Obtrusive, indulgent ‘Elvis’ is another failed musical biopic

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Warner Bros./Courtesy

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Grade: 1.5/5.0

In a pan of Baz Luhrmann’s 2013 adaptation of “The Great Gatsby,” critic Richard Brody’s review reads: “The movie conveys the sense of waste but not of what was wasted, of the superfluous but not of excess, and of the phony but not of the gloriously theatre of life. In its reductive way, it not only doesn’t display two opposed ideas; it offers no ideas at all.”

It’s evident that Luhrmann has strayed little from his preferred method of flashy yet lifeless filmmaking in the eight years between “The Great Gatsby” and his latest film, “Elvis.” Being charitable, it is possible to construe this dogged pursuit of an idiosyncratic style as admirable or purposefully resistant to the current mode of hypercommercial filmmaking. Then again, being charitable has never been the critic’s job.

Structurally, “Elvis” presents a compelling premise: A portrait of a working-class kid thrust into the upper echelons of celebrity and fractured by capitalist scheming, all told through the eyes of its orchestrator. The orchestrator in question is, of course, Colonel Tom Parker, Elvis’s longtime manager. The role is played by a bespectacled, prosthetic-augmented Tom Hanks in quite possibly the worst performance of his career.

Parker is introduced as a carny-type figure who acquires an appetite for deceit and greed through his circus roots. An early scene features him entrapping young Elvis (Austin Butler) in a maze of mirrors before making him a business proposition. This hackneyed visual motif vanishes as quickly as it surfaces, as Luhrmann shows little regard for consistency — except for being consistently mediocre.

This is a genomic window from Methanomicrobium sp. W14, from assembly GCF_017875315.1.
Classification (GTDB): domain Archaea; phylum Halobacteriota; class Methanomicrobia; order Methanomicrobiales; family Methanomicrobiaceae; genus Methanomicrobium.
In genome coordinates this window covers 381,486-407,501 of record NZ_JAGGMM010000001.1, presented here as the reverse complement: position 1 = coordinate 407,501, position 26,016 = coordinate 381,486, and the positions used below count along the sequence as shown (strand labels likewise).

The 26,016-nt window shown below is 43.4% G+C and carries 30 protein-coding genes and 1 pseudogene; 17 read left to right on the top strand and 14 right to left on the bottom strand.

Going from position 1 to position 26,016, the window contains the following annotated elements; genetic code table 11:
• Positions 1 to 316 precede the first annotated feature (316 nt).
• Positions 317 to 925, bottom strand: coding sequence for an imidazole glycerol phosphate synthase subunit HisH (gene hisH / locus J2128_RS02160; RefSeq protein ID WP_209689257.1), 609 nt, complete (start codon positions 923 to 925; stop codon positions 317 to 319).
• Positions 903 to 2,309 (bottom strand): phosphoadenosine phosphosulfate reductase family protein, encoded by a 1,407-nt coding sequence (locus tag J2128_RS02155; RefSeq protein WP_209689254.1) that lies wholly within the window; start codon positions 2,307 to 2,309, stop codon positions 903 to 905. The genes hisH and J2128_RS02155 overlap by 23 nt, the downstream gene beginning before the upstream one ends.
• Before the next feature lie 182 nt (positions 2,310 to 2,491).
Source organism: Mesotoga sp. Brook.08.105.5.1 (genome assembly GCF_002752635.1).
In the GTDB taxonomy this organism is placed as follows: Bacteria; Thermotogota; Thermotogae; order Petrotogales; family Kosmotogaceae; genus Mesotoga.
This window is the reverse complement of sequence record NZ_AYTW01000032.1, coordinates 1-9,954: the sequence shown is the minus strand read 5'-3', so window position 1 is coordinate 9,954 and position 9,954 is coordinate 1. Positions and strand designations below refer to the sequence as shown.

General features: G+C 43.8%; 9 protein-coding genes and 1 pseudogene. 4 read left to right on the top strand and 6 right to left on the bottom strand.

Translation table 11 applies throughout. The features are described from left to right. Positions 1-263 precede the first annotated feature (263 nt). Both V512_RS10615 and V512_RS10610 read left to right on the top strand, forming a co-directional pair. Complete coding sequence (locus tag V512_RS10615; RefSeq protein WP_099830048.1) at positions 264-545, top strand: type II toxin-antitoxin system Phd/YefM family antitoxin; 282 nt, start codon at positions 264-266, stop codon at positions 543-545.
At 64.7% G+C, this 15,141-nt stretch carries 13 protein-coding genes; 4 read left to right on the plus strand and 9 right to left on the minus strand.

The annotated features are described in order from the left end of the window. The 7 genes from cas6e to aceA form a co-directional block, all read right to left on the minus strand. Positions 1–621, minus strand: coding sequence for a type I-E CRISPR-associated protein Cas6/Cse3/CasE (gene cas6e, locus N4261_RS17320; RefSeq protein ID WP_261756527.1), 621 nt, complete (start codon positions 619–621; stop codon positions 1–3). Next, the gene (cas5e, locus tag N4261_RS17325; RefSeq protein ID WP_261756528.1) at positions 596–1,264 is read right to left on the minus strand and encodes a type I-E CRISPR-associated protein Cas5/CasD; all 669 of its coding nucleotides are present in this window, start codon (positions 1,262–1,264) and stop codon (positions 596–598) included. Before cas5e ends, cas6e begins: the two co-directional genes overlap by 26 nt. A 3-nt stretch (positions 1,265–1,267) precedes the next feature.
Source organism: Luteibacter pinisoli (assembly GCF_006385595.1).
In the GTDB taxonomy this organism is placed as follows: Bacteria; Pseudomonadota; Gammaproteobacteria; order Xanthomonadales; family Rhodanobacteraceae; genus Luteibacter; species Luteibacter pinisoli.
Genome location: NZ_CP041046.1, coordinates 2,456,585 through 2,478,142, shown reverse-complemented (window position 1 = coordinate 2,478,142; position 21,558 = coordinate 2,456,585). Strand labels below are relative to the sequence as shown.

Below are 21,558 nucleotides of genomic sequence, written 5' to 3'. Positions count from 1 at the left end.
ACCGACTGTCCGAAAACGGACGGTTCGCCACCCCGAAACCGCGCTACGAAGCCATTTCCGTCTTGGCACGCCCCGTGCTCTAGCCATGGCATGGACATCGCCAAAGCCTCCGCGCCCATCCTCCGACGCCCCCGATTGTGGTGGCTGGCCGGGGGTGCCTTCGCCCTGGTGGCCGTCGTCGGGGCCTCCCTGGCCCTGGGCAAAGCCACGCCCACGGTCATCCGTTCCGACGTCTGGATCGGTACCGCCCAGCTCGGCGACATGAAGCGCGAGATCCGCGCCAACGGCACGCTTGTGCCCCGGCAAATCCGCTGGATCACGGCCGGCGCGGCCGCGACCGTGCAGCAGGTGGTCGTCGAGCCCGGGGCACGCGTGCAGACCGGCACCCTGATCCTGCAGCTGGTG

“Elvis” is careful to dwell on the ways in which Elvis pilfered the sound and aesthetics of southern Black musicians. The film, however, appears unsure of the extent to which it wants to indict Elvis the individual, and the measures it takes to portray a level of intimacy and comradery between Elvis and the Black community seem dubious. This is not due to any aversion to placing blame on individuals; Luhrmann is perfectly content to do so when it comes to Colonel Parker, whose garishly exaggerated features and mannerisms warp Hanks’ familiar visage into something cartoonishly sinister.

Hanks’ character isn’t the only one deficient in nuance — Elvis himself is reduced to pure archetype. This choice feels a bit more excusable, however, given the ways celebrity distorts the self into an unrecognizable state. For all the fervor surrounding Disney star Austin Butler’s casting and his subsequent embrace of method acting, he is surprisingly competent in the role. To his credit, Luhrmann made the risky yet ultimately correct (and more interesting) choice in likening Butler, a sex symbol of the TikTok era, to Presley, perhaps the defining sex symbol of the 20th century.

Luhrmann’s style is unappealing for a number of reasons: its reckless, nauseating camera movements and hyper-artificial CGI. But above all, it’s reckless in uncurbed indulgence that’s indicative of a deep-seated narcissism Luhrmann hardly strains to conceal. The film, which runs nearly three hours, is 90% Luhrmann doing Luhrmann. An especially objectionable scene features Elvis crying into a rack of shirts that shamelessly harkens back to that famous scene in “The Great Gatsby,” where Daisy Buchanan (Carey Mulligan) performs a similar maneuver. 

This moment is included in the film for the sole purpose of being self-referential; a delicious little morsel of convenience and recognizability dangled in front of the audience’s mouth in hopes that it takes the bait. Unfortunately for Luhrmann, many likely won’t.

Despite its lofty ambitions, “Elvis” is merely another entrant into the canon of biopics about some of the most celebrated and innovative musical artists which becomes — ironically — a film void of any significant artistic merit.

Contact Emma Murphree at [email protected].